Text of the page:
This article appeared in the Australian Higher Education supplement 8th March: You’ve got mail and we want a reply now.
"email has brought down the ivory tower. No longer can academics exist on a higher, seemingly inaccessible plane, aloof from the day-to-day worries, real and imagined, of the student body…."
"As more fee-paying students populate the nation’s campuses, teachers are becoming besieged by their so-called customers. And with lecturers’ email addresses displayed prominently on web page biographies, they are seen as fair game."
It goes on to provide examples and quotes from Aussie academics ( including me) – however, my responses were actually in response to an article that appeared in the New York Times: To: Profesor @ University.edu Subject: Why its all about me (you have to register – for free – to gain access to the NYT)
"One student skipped class and then sent the professor an e-mail message asking for copies of her teaching notes. Another did not like her grade, and wrote a petulant message to the professor. Another explained that she was late for a Monday class because she was recovering from drinking too much at a wild weekend party.
Jennifer Schultens, an associate professor of mathematics at the University of California, Davis, received this e-mail message last September from a student in her calculus course: "Should I buy a binder or a subject notebook? Since I’m a freshman, I’m not sure how to shop for school supplies. Would you let me know your recommendations? Thank you!"
At colleges and universities nationwide, e-mail has made professors much more approachable. But many say it has made them too accessible, erasing boundaries that traditionally kept students at a healthy distance.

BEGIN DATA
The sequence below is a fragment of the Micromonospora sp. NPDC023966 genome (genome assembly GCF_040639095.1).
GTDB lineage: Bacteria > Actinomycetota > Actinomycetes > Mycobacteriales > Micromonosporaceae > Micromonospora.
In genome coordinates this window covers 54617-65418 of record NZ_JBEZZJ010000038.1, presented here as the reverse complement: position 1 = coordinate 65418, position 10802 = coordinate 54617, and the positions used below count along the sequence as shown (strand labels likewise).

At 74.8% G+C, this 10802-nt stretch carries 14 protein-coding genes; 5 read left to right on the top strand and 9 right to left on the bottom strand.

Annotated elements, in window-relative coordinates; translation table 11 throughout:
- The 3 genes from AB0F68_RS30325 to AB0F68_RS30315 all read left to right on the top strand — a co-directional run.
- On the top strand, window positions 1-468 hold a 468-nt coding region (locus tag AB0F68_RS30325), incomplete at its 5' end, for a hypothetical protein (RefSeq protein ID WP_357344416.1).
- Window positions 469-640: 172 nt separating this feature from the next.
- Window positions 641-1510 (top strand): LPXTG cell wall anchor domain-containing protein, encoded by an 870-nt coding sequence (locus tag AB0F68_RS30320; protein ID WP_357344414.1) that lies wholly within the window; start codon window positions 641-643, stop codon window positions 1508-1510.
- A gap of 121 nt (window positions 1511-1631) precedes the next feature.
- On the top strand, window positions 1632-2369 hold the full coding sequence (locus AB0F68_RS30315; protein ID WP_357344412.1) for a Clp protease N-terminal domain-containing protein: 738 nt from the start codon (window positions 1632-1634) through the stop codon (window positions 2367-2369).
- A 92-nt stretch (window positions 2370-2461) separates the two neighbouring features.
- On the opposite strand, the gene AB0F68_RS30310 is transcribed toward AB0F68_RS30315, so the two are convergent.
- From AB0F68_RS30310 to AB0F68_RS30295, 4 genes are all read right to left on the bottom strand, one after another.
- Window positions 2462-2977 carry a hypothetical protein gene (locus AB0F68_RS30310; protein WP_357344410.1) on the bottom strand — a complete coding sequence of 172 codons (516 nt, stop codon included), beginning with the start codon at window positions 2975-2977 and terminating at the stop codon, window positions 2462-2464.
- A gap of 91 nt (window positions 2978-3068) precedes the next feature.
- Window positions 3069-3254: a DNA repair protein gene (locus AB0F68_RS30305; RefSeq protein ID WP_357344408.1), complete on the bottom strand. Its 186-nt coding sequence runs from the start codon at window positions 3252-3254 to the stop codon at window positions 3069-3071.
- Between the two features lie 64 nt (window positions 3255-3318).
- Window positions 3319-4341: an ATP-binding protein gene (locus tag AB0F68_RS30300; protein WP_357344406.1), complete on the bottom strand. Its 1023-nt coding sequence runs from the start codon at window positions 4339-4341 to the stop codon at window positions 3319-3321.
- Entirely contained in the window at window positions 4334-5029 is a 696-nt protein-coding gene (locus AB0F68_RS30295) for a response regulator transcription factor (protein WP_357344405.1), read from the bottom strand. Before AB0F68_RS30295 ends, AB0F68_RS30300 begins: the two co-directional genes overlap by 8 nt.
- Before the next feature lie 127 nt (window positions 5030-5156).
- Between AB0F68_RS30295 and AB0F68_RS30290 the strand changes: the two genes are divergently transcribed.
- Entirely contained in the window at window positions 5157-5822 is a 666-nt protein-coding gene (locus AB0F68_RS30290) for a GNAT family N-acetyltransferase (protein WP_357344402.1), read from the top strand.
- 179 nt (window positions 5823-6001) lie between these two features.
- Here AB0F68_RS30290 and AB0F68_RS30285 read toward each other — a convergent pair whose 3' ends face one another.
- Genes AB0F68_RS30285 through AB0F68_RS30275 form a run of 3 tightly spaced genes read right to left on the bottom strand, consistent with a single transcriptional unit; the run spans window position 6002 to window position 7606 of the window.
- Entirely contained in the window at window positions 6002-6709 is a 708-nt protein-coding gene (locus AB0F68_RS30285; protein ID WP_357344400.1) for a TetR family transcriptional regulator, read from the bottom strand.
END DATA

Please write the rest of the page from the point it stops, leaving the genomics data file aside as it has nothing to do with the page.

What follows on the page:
These days, they say, students seem to view them as available around the clock, sending a steady stream of e-mail messages — from 10 a week to 10 after every class — that are too informal or downright inappropriate.
"The tone that they would take in e-mail was pretty astounding," said Michael J. Kessler, an assistant dean and a lecturer in theology at Georgetown University. " ‘I need to know this and you need to tell me right now,’ with a familiarity that can sometimes border on imperative."
He added: "It’s a real fine balance to accommodate what they need and at the same time maintain a level of legitimacy as an instructor and someone who is institutionally authorized to make demands on them, and not the other way round."
That’s just a short extract – why not read the entire article, then review the Australian one – peronsally, I think the Aussies quoted have a far more realistic approach to the issue – which can be managed very comfortably!!
If you have any thoughts/experiences to add this debate, please add them to the comments of this post!
I’ll probably take my workshop here on Monday to make a comment & see how it works.
I’m currently at the IFWE conference in Texas & the group agrees that email is intruding on our teaching lives.
Actually, I don’t think email is intruding on our teaching lives at all – that is more the focus of the New York Times article!
I think there are some really positive aspects to email contact that afford me greater contact with students – it just needs to be managed!